People got very upset over a can of beer.
People got very upset over a can of beer.

Bud Light’s PR nightmare and how to avoid political backlash

In modern day, brands have to play a tricky game of navigating political fields. It can be extremely beneficial or detrimental to a brand’s image when they decide to publicly support a political movement that is considered controversial. The Harvard Business Review mentioned that in the past, companies tended to avoid political topics whenever possible. However, after the movement in the 1980’s advocating for corporate social responsibility, the narrative has started to change. Some still say that it is best practice for companies to avoid supporting any company, celebrity, or political figure that makes strong political statements, but that has become increasingly difficult in today’s society. Almost anything can be taken as a political statement and groups of people are always left angry. Bud Light has recently found itself in the midst of a political controversy and responses from consumers have been extremely negative.

What happened?
The controversy began when Bud Light, in an attempt to increase their inclusivity, reached out to a popular influencer, Ms. Dylan Mulvaney, for a sponsorship. Dylan is a well-known advocate for transgender rights- a good portion of her content involves sharing her experiences as a transgender woman and her process of transitioning. For this sponsorship, Dylan promoted a $15,000 giveaway Bud Light was hosting in celebration of March Madness, and Bud Light also sent Dylan a customized tallboy with her face on it.

After this video was posted, a multitude of people against the LGTBQ+ community came forward expressing their anger at Bud Light for hiring a transgender woman as a spokesperson for the brand. In an outrage, many people began speaking negatively about the brand, boycotting their products, and some even publicly destroying the product; musician Kid Rock went as far to post a video on social media shooting at cases of Bud Light.

Mulvaney stated that during this backlash, she received a large amount of hate and transphobia online, and even had to deal with cases of stalking, while Bud Light remained silent and failed to defend the influencer that they hired. Instead, the response from Bud Light was a brief statement where they apologized for being a part of a discussion that divided people and wanted to stand behind the American values and consumers that support them. This response, in turn, received a lot of criticism from supporters of Mulvaney and the LGBTQ+ community as a whole. They were enraged that Bud Light would hire a transgender influencer and fail to stand with her. Dylan even felt the need to flee the country for a while after receiving such a large amount of hate.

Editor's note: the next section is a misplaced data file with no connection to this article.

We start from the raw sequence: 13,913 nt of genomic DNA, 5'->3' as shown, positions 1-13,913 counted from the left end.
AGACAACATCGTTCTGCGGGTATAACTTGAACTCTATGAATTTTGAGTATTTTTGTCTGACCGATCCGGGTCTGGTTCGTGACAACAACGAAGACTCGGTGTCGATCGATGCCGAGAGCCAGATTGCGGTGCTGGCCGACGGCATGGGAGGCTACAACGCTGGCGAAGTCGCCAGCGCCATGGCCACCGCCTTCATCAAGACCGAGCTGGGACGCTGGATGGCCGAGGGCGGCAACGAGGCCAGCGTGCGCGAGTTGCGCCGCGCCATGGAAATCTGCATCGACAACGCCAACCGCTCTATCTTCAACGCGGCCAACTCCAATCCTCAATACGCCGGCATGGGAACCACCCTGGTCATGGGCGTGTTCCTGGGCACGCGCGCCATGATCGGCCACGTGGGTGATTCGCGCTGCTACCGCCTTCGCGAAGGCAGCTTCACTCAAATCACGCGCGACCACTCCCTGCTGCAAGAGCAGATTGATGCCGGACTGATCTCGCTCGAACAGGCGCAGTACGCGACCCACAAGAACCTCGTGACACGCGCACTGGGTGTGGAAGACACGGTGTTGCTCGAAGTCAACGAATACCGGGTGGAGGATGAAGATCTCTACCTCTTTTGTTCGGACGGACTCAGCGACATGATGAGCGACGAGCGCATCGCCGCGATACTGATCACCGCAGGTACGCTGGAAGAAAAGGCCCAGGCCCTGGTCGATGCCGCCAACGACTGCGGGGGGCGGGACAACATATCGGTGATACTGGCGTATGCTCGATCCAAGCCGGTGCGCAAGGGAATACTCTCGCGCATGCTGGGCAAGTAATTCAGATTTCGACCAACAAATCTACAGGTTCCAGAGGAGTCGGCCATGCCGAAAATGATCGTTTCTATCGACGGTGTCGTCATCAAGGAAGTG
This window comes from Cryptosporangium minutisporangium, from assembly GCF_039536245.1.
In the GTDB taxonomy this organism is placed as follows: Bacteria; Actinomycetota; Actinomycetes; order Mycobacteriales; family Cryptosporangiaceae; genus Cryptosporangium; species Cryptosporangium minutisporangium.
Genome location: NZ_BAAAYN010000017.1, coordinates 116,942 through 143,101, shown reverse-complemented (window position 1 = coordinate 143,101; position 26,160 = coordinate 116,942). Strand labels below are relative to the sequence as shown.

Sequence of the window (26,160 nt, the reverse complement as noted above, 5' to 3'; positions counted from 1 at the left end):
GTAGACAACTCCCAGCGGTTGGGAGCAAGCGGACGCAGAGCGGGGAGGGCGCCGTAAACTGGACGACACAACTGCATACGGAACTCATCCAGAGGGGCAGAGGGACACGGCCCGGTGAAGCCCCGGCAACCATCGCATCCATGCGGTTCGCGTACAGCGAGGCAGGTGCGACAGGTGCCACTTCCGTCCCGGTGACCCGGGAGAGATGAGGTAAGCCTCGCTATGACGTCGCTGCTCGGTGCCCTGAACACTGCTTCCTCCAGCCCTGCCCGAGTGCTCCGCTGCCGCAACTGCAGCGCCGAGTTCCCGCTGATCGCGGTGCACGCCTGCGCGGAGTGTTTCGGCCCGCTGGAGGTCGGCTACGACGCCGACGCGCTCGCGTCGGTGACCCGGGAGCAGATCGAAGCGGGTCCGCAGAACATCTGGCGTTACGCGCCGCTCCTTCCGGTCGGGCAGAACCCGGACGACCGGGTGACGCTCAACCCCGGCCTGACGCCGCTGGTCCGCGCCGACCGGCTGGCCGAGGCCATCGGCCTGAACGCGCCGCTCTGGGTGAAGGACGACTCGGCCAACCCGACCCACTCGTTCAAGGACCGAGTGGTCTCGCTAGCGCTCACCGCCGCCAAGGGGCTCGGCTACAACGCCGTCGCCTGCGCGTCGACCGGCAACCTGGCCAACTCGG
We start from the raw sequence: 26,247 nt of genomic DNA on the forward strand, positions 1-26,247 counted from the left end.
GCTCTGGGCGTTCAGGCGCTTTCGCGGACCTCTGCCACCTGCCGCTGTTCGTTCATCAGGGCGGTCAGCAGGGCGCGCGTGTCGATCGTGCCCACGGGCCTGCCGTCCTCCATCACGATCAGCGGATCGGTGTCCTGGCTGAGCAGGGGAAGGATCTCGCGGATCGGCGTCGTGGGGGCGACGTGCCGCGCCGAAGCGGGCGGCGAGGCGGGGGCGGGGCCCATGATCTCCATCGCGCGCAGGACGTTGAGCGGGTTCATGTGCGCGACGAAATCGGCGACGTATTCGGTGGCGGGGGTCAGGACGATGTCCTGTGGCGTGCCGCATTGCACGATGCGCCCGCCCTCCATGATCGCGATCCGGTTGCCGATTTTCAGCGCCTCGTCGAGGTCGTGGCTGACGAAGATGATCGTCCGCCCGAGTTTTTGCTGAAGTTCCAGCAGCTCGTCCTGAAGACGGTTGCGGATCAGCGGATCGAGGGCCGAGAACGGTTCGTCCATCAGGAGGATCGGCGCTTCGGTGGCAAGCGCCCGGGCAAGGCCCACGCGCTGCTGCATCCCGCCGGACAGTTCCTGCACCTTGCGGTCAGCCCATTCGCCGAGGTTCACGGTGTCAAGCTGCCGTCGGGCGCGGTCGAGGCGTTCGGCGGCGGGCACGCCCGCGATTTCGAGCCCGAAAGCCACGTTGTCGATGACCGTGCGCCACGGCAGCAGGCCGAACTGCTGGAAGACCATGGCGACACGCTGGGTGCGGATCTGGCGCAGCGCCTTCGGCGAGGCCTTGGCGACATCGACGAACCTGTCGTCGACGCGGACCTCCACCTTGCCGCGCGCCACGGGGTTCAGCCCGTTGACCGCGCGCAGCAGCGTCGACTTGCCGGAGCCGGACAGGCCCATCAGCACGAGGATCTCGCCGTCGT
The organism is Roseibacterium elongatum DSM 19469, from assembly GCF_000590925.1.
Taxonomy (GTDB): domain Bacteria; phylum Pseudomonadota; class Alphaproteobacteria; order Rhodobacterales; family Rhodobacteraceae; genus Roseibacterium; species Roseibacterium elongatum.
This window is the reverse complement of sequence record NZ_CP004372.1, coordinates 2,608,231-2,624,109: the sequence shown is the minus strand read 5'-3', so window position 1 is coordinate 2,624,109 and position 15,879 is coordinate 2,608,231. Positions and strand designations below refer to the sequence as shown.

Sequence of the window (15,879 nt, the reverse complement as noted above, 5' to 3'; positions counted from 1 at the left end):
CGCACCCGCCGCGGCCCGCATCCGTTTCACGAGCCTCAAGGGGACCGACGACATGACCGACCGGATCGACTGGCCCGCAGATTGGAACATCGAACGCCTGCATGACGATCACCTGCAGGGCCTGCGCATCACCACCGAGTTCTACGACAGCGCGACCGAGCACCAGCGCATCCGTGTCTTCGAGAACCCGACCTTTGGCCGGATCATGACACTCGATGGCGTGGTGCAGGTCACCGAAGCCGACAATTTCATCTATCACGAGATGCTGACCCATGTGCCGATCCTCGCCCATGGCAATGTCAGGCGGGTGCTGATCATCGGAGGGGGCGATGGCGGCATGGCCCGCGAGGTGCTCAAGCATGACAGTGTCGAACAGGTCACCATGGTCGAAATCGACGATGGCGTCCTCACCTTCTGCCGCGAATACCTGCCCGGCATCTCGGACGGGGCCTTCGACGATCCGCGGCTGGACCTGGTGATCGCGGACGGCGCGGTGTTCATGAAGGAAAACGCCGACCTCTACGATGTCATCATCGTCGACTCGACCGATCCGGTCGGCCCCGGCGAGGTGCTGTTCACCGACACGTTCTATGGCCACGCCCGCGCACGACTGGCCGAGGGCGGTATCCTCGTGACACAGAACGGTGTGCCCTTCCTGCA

Ultimately, Bud Light ended up having consumers on both ends of the political spectrum angry at their company for how they handled the situation. This caused their company’s sales to plummet to the point of losing their #1 spot as the top-selling beer. The Human Rights Campaign, an organization working for LGBTQ+ rights, even took Anheuser-Busch off of their list of “Best Places to work for LGBTQ+ Equality”.

How Can Brands Navigate Situations Like This?
It can be extremely difficult for companies to avoid any sort of political statement, but there are ways brands and PR professionals can navigate the political sphere and repair their image after a political scandal. Benoit’s image restoration theory proposes 5 methods for restoring a company’s reputation:

  1. Denial: A company could deny all accusations made against them. However, unless the accusations have no evidence behind them, or the company has evidence contradicting the accusations, this often can fail as an image restoration strategy. There may still be a small group of people that follow the company blindly, but is overall not the best strategy to use without evidence.
  2. Evading Responsibility: Budlight’s strategy to address their controversy seemed to be evading responsibility. This clearly did not work for their company. Evading responsibility would likely be more effective if a company is not in the limelight of news outlets, social media, etc. If an issue did not receive much coverage, a company could completely avoid speaking out about it, or respond vaguely, and shove the issue under the rug. While it may not be the most morally sound strategy, it can be effective on occasion.
  3. Reducing Offensiveness: Brands can come forward with statements denying the severity of their controversy. They can try and spin the issue into a more positive light or rationalize the mistake that was made.
  4. Corrective Action: A company can attempt to correct the mistake that was made through whatever means possible. They can also promise to prevent a similar issue from occurring again. This can make a company look regretful for their actions and seem like they want to do better.
  5. Mortification: Lastly, a company can completely admit fault and essentially beg for forgiveness. If there are truly no means to improve the situation, an honest apology can still win over some consumer’s hearts.

What strategy would you have used for Bud Light’s controversy?

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